This is yet another example of the most common South Carolina tree disease that affects the flowering species of dogwoods. It is caused by a fungus that is known as Discula Sp. These particular trees are more susceptible to infection during the cool and wet months of spring and fall. But they can also be infected during the whole growing season. The drought and winter injuries are noted for weakening these dogwood species and enhancing the disease’s severity. The major symptoms of dogwood Anthracnose include: Tan spots which turn to purple rims on the leaves, necrotic veins and also the leaf margins. A direct infection of the shoot can give rise to diminutive cankers, especially during the spring and fall seasons. Brown and elliptical cankers can also manifest at the bottom/base of the dead branches, and when they multiply, can girdle various individual branches or else kill the plant.
Annosus Root Rot
This is a very serious disease, which affects pines and conifers, and is caused by a fungus known as Heterobasidion Annosium. Infected trees are noted for growing at a significantly decreased rate, and become more prone to attacks from bark beetles. Spores of this fungus are synthesized in structures that are called conks, and they develop at the base of the infected trees. This is one of the most common South Carolina tree diseases and it occurs frequently and with increased severity in areas with low water tables and 12” or more of soil containing 65% sand.
South Carolina is home to many pine tree species, which makes it an ideal location for a pine lover and enthusiast to explore. The pines of South Carolina include Loblolly Pine, Longleaf Pine, Shortleaf Pine, Table Mountain Pine, Pond Pine, White Pine, Spruce Pine, Slash Pine, Virginia Pine, and Pitch Pine. They were the native species that have been in South Carolina for a good long time. Their names reflect the characteristics of the leaves and the location of origin. Pines can grow anywhere as long as they receive sufficient care against weather elements, especially when they are young. Here is another source: http://www.treesforme.com
Tree specialists and arborists can easily identify different pine types variations, but the South Carolina varieties seem similar when anyone else sees them. With a keen eye, it is possible to see some leaves are longer on some trees and short on others. The spacing also differs slightly and this at the most visible signs of differing species. Still, these needles can only be compared when different pines grow side by side. Most pines grow in one area together naturally or as planted trees by humans. Another visible difference in the types is on the cone. Some cones like on the Table Mountain pine have a strong, stout spine.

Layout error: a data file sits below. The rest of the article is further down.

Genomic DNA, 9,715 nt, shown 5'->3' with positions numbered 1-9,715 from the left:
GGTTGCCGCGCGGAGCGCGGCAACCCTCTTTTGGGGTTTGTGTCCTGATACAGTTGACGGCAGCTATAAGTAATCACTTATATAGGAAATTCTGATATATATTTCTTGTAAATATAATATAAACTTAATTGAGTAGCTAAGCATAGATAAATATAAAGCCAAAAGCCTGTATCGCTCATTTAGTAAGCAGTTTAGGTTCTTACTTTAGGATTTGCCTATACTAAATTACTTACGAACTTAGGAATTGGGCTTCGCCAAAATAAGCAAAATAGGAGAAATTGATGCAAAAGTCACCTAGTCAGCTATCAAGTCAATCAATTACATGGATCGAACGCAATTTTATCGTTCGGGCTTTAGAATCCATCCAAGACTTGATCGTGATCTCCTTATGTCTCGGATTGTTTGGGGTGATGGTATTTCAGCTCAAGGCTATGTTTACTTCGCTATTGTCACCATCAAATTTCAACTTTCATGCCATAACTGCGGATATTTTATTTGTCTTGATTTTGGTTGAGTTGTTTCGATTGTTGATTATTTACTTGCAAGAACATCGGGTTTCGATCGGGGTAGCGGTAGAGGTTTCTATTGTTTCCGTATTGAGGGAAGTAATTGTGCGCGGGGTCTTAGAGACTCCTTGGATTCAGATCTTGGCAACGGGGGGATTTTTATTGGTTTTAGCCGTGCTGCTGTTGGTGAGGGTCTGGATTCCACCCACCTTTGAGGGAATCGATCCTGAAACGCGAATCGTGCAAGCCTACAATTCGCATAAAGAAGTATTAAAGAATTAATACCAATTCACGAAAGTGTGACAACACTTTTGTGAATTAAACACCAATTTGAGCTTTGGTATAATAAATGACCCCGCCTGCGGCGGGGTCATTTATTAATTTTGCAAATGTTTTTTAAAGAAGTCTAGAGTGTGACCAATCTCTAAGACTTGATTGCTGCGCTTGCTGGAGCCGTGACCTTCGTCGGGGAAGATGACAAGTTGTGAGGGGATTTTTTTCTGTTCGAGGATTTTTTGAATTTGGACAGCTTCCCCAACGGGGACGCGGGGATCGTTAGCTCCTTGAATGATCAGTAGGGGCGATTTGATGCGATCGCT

The Slash pine variety is one of the fastest growing, and it also happens to share a botanical heritage of South Carolina. It was named after a famous botanist. It has also been planted across the Coastal Plain. On the other hand, the Virginia pine seems to bulldoze its way into relevancy by colonizing disturbed grounds like storm damaged forests. Its commercial uses are limited because it does not yield good timber as the other pines.
Some pines were introduced in South Carolina, and while they are today referred as belonging to the area, they remain exotic when classified according to their origin. They include Scotch Pine, Sand Pine, and Japanese Black Pine. Scotch came from Europe and Asia, and it was desired for its excellent timber quality. It is also a good choice for Christmas trees because of its needle leaves that are clustered. It is also easy to cultivate in commercial farms. The Sand pine can be noted by its 4-5” long needles. They are slightly twisted. They take a light green color and spread out. The Japanese Black is ornamental. It provides an attractive landscape view, and it is tolerant to salt spray and wind. Its needles are also very tall, reaching 5 inches.